File photo: According to the Ministry of Environment, Forestry and Tourism, the tourist arrival trends from January to December 2021 indicated an upward increase of 37.81 percent compared to 2020 figures. Picture: AP
WINDHOEK – Tourism and hospitality operators in Namibia this weekend joined other African countries in the first-ever ‘Walk for Love’ initiative held to propel the growth of the sector hard-hit by the Covid-19 pandemic.
Walk for Love, a Pan-African project run in 23 countries, was initiated to create a network pool of operators in the tourism and hospitality sector, said its coordinator Joseph Kafunda.
“The ‘Walk for Love’ initiative brings together operators in the tourism and hospitality industry to sit down and re-build relations in powering up business after the devastating effects of Covid-19 in the last two years. Tourism is about networking,” Kafunda said on Sunday.
In Namibia, the event was held in Windhoek, the nation’s capital, and the coastal town of Swakopmund.
Helena Amadhila, the coordinator for the Windhoek edition of the ‘Walk for Love’, said that the participants, although cautiously optimistic about high-quality growth, maximized on the platform to re-strategize.
Namibia, whose travel and tourism sector had been hit the hardest by the outbreak of the Covid-19 since 2020, witnessed a positive trend in international tourists’ arrivals in 2021.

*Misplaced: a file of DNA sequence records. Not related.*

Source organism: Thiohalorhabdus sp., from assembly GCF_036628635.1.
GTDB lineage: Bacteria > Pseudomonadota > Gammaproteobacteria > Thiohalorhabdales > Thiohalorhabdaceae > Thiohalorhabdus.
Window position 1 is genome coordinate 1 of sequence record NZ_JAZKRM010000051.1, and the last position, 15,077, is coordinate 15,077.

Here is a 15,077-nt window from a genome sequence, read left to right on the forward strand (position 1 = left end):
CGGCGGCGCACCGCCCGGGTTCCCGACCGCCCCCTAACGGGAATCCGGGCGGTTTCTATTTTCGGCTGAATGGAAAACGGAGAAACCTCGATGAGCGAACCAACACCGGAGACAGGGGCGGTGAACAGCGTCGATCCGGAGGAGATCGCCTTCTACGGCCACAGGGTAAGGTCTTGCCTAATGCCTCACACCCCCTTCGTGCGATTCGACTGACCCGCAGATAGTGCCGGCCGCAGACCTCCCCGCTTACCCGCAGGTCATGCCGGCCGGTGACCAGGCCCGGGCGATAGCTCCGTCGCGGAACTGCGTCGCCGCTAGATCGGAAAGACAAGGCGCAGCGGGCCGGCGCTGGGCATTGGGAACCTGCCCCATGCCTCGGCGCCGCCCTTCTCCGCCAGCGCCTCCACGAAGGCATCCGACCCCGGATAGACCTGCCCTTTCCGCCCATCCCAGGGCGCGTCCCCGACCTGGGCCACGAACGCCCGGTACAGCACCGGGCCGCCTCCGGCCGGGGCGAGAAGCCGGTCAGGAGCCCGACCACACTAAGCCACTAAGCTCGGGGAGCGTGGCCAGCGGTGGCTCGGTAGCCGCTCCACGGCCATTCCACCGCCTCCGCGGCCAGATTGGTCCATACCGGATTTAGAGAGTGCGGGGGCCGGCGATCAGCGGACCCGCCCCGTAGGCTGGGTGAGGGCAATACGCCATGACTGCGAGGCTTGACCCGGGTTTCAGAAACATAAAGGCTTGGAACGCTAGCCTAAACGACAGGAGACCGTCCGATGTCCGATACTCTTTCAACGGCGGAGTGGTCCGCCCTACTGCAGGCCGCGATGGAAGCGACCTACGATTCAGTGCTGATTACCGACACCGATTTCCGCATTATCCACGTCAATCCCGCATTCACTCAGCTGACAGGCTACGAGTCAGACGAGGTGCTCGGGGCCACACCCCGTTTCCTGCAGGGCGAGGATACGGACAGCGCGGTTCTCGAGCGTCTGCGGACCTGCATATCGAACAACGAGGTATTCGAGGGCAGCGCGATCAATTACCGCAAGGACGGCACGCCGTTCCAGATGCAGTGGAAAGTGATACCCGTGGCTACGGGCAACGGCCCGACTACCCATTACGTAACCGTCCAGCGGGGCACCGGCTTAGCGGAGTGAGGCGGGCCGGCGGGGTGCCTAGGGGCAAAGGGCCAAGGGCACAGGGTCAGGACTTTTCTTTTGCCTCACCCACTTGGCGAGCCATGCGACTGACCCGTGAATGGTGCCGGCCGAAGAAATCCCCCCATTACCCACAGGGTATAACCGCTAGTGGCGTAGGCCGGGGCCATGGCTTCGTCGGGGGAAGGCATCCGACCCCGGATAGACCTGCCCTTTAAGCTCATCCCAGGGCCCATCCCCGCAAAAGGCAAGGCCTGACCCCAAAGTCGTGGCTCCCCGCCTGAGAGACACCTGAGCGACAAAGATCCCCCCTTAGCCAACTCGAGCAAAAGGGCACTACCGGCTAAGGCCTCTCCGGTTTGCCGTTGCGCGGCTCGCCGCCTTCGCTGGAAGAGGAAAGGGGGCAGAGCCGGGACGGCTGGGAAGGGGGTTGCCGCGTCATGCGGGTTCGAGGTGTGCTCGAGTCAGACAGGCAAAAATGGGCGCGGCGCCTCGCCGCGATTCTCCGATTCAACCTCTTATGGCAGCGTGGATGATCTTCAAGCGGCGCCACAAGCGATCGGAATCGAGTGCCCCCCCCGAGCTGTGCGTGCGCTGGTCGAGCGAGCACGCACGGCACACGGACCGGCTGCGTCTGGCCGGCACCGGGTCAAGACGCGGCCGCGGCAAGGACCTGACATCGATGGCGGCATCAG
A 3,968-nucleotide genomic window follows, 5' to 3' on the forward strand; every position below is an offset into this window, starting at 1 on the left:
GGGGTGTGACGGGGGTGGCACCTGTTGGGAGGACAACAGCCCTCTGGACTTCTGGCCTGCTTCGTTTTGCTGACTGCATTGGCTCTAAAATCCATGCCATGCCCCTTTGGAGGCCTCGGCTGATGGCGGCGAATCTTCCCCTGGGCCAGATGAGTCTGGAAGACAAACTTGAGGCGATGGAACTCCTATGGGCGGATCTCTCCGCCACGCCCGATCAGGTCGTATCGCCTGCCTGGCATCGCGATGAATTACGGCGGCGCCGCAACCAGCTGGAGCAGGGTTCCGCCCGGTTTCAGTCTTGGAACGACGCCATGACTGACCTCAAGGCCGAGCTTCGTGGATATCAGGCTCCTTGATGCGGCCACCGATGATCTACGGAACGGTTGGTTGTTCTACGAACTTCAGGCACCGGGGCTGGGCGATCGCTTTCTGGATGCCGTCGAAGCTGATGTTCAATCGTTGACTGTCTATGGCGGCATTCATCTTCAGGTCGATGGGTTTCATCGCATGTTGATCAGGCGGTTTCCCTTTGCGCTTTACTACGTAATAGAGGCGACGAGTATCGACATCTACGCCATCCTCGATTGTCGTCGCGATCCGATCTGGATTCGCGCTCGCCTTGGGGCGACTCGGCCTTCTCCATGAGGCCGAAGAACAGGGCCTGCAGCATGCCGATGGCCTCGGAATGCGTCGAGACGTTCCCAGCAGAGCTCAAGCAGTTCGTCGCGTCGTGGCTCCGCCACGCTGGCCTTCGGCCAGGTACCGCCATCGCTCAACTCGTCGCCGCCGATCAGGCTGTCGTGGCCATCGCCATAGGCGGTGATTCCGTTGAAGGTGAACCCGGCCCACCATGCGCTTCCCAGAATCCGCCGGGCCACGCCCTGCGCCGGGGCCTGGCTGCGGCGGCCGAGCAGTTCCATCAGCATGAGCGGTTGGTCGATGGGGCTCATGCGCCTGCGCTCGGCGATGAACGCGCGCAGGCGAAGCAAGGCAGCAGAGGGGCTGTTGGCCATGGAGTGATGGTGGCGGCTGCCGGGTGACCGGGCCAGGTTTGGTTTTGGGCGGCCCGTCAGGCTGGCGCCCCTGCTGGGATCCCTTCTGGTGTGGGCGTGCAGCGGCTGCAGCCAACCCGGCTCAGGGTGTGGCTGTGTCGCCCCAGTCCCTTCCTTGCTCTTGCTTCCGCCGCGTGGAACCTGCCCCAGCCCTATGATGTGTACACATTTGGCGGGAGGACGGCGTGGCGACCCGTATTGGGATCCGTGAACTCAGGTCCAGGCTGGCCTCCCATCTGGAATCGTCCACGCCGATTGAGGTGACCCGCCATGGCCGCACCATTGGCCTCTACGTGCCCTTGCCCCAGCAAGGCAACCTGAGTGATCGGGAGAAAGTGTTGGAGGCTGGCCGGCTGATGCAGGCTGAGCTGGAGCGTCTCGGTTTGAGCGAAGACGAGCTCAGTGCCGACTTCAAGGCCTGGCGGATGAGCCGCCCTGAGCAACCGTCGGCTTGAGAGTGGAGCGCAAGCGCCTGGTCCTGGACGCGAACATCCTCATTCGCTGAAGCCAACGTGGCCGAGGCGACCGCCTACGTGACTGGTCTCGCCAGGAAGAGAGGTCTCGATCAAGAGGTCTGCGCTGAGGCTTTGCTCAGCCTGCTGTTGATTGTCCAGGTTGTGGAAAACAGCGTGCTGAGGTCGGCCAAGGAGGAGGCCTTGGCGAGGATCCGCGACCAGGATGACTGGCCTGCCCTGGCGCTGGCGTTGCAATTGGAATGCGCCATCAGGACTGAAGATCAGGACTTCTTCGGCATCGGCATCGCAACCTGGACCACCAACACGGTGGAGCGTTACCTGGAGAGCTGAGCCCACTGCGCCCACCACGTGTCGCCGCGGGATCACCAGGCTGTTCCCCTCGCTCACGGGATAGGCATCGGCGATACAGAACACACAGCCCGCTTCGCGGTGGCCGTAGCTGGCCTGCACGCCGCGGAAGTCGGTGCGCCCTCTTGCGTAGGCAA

According to the Ministry of Environment, Forestry and Tourism, the tourist arrival trends from January to December 2021 indicated an upward increase of 37.81 percent compared to 2020 figures.
Local tour operators are optimistic about the initiative, hoping that the sector will re-emerge and yield steady growth through new customer-centric approaches.
“I participated in the walk to connect with other operators in the country and beyond. We engaged and shared information and tips on improving customer service and giving our clients a better experience,” said Johannes Hamutenya, a local tour guide based in Namibia.
Kafunda, the coordinator, is confident that the initiative provided operators with tremendous opportunities to widen their influence across borders.
“This is a Pan-African project run in 23 countries. This meant that, through social media and other platforms, people from 23 countries and beyond are connecting as one for a common goal relating to tourism. People in Nigeria will know who the people in Namibia are, and it is the synergy of connection that we hope to show out of this,” Kafunda said.